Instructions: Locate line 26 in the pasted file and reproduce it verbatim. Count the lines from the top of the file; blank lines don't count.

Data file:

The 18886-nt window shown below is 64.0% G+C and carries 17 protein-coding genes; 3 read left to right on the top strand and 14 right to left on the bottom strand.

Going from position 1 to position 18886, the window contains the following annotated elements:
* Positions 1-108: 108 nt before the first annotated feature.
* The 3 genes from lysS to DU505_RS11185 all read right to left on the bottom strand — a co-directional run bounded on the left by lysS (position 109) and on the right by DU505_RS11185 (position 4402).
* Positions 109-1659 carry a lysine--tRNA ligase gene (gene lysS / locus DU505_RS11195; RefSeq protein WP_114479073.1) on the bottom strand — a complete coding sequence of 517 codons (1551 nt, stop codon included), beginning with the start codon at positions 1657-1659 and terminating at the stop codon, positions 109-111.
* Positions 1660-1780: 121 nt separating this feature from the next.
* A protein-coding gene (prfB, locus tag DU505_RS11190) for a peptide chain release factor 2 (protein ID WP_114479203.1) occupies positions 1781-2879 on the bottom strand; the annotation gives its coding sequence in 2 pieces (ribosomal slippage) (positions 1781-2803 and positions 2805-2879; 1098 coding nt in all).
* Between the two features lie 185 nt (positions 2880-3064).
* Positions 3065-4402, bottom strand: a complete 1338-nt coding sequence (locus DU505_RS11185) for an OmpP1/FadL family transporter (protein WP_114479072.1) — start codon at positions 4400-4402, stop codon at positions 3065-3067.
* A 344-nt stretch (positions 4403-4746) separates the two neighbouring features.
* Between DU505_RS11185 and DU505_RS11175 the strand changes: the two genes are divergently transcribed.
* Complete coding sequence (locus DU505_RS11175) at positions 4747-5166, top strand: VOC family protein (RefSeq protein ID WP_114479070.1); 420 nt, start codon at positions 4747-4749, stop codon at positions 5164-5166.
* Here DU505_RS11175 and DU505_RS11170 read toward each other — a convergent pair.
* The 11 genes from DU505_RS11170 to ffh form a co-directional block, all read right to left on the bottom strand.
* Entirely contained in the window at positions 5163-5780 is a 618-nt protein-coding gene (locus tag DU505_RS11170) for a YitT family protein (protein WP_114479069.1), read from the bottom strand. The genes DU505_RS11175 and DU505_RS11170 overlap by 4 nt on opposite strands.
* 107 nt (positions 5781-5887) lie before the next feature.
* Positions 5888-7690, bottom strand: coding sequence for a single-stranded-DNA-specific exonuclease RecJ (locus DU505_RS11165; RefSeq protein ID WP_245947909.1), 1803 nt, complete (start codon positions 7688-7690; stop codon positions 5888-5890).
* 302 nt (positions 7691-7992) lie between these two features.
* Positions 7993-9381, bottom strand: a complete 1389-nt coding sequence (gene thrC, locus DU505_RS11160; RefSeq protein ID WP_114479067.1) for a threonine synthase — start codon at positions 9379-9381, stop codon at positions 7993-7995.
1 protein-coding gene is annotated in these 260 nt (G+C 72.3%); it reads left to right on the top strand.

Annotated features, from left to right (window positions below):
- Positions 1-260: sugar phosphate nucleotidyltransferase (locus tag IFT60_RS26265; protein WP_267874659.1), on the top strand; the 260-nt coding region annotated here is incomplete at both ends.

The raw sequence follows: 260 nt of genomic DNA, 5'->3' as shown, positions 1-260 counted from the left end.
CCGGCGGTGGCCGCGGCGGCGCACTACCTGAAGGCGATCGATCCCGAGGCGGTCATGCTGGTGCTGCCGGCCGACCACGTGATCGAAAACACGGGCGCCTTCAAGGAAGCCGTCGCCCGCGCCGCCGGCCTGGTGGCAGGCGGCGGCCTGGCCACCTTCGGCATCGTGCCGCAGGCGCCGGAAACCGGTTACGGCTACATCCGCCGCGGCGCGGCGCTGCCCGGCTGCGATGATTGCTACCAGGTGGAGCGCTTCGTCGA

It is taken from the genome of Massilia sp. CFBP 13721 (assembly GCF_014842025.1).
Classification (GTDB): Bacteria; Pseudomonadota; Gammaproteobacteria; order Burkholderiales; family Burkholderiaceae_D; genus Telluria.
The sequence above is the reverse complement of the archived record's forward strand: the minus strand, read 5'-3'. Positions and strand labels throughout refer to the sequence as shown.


Classification (GTDB): Bacteria; Pseudomonadota; Gammaproteobacteria; order Burkholderiales; family Burkholderiaceae_D; genus Telluria.